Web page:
Just before Halloween, the chairman of the Harvard Astronomy Department openly stated that an interstellar object transported through our solar system may be only part of an extraterrestrial craft. And then … crickets.
The astrophysical blog Centauri Dreams broke the story to cognoscenti three days later. He presented an informed overview of the academic paper that raised this unstable opportunity, fueled by quotations and comments by the newspaper's co-author, (and pointed out by the head of the department), Avi Lebe. It was good in November ahead of stores like CNN, Time, and Washington Post raised the story, full of inevitable sarcastic quotes and snowy headlines. The object, named "Oumuamua, there were a number of strange and seemingly contradictory properties; it could be that these properties appeared in the way they do it, because our observations were not so great. There are other possibilities.
I read the book of Lebanon – which was quickly accepted for publication by the respected ones Astrophysical Journal. A few days later, Lob and I sat at the longest and own account of Lob – the most serious and in-depth interview given to this subject. Built-in audio player following the colon at the end of the this very sentence features an editing of an hour, including all the highlights:
If you are not in an audio spoken word, we have a transcript available both plain text and PDF (which is probably a bit easier to read).
"I'm not saying it's aliens, but …"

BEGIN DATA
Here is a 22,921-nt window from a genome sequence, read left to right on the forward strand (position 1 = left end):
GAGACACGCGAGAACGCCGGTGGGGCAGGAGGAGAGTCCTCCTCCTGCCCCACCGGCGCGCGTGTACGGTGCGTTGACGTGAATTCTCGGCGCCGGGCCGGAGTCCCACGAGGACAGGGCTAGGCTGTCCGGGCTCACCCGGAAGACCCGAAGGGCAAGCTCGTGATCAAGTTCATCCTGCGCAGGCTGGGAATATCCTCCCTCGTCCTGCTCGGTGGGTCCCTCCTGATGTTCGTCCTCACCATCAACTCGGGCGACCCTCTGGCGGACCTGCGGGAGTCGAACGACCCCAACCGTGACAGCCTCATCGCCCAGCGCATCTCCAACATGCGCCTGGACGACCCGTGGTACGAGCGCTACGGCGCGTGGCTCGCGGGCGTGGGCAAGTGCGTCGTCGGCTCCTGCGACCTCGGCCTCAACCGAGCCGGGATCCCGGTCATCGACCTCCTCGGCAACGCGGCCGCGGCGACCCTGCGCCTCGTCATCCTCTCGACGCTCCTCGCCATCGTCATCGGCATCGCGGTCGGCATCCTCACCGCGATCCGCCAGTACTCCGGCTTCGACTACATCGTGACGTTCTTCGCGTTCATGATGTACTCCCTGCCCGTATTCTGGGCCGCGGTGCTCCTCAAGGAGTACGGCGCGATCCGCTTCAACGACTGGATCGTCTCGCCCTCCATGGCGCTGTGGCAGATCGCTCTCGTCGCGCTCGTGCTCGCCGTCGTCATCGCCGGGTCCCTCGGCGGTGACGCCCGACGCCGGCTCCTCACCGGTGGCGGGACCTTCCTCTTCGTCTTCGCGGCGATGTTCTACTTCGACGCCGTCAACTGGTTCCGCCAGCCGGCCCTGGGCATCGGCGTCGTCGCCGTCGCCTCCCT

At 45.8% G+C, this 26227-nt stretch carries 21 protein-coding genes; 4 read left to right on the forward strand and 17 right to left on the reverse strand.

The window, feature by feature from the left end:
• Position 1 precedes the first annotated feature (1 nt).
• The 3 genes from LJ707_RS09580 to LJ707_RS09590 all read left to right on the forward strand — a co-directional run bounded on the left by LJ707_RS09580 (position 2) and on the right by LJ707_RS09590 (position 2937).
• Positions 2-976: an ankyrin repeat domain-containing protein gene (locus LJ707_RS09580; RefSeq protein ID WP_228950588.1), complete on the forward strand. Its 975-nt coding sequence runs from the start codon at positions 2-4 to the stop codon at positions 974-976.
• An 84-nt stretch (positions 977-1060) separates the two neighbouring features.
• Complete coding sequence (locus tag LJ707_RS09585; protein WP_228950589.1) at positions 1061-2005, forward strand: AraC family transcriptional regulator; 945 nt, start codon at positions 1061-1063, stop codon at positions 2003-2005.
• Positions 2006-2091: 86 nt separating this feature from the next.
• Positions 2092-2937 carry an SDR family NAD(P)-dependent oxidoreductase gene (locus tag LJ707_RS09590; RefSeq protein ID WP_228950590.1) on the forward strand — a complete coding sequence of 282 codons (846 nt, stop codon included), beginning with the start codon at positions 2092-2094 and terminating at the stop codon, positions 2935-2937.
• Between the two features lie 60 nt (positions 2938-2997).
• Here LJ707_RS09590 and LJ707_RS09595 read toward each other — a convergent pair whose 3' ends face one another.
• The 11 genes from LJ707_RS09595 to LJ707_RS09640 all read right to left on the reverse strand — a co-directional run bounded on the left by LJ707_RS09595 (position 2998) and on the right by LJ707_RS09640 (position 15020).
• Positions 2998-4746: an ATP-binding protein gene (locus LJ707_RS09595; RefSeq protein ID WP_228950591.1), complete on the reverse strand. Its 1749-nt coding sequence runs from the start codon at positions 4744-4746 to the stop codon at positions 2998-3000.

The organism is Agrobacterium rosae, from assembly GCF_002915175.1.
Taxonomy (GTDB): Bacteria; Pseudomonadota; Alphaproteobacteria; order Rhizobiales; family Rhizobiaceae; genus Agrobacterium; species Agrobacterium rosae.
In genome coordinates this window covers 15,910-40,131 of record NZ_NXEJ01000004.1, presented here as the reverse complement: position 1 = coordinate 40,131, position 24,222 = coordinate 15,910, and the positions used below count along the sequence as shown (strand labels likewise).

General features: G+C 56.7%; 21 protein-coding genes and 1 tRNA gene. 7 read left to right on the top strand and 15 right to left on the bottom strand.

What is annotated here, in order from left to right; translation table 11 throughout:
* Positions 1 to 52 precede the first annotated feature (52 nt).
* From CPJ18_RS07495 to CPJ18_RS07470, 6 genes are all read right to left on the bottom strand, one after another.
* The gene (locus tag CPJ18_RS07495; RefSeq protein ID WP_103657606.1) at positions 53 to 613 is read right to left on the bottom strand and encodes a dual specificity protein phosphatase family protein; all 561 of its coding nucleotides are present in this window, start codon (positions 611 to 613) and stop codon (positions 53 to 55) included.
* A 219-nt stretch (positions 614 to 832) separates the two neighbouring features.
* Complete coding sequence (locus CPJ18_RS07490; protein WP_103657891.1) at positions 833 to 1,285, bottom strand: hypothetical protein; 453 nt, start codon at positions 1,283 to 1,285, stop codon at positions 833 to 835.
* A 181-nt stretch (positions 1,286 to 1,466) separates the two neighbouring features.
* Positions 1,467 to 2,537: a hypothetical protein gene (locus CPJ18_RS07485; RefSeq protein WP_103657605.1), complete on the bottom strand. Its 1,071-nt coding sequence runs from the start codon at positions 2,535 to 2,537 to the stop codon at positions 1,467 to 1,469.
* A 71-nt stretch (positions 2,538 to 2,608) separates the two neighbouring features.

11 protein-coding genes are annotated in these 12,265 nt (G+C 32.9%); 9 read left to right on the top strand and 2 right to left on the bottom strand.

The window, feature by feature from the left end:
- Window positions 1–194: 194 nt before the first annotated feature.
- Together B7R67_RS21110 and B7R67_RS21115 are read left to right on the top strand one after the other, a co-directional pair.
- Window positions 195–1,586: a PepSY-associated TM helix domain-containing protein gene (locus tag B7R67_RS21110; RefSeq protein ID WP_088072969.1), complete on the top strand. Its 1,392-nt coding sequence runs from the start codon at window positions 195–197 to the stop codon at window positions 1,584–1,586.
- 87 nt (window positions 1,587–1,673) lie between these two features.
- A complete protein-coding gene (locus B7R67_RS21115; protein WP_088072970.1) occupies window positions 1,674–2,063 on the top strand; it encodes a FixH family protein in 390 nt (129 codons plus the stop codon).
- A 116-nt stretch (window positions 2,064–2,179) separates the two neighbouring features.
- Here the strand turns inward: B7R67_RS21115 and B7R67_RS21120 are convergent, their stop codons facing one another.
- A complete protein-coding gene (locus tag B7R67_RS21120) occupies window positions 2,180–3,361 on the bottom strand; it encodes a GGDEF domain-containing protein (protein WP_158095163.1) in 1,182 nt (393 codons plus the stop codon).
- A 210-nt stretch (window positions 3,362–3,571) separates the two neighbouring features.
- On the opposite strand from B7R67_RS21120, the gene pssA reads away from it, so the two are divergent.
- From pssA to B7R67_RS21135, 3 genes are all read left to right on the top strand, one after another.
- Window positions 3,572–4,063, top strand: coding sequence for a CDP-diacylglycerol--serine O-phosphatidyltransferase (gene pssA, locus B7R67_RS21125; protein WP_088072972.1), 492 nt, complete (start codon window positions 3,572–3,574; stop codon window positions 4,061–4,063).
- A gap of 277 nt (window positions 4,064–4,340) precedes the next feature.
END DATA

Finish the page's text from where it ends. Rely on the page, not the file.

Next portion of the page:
Avi Loeb is clearly worn about one of the most beautiful claims in astronomy. This, of course, requires extraordinary evidence – a condition from which Loeb's job title earns without exception. But we also have to avoid the overturned response to our knees, which is something similar: "Just because the president of Harvard's astronomy says can to be an alien craft does not mean that is one; and in fact that means that it's not one, because the irony! Oh, and boldness, too. "
My interview with Loeb should not solve this debate in favor of foreigners for you, me or anyone (Loeb himself needs much more evidence to come everywhere close to the case). But the story of "Omoomoa" is inherently fascinating. Digging into it, non-astronomers can not help but learn something or three about how the universe works. If you go this way, you need to keep in mind that alien technology is being considered, and then ultimately rejected as an explanation for many astronomical phenomena. "Oumuamua is likely to join this list definitely one day. But much has been learned in the pursuit of water – both in the field of astronomy and by curious outsiders who follow the process.
If you listen to our interview (or read our transcript of probable-OK-ish), you will understand this debate at a subtle level by most people who contend it. And a really cool thing? For reasons that are discussed at the end of our conversation, the big questions here could be resolved dramatically in 2022, when an important new telescope will emerge.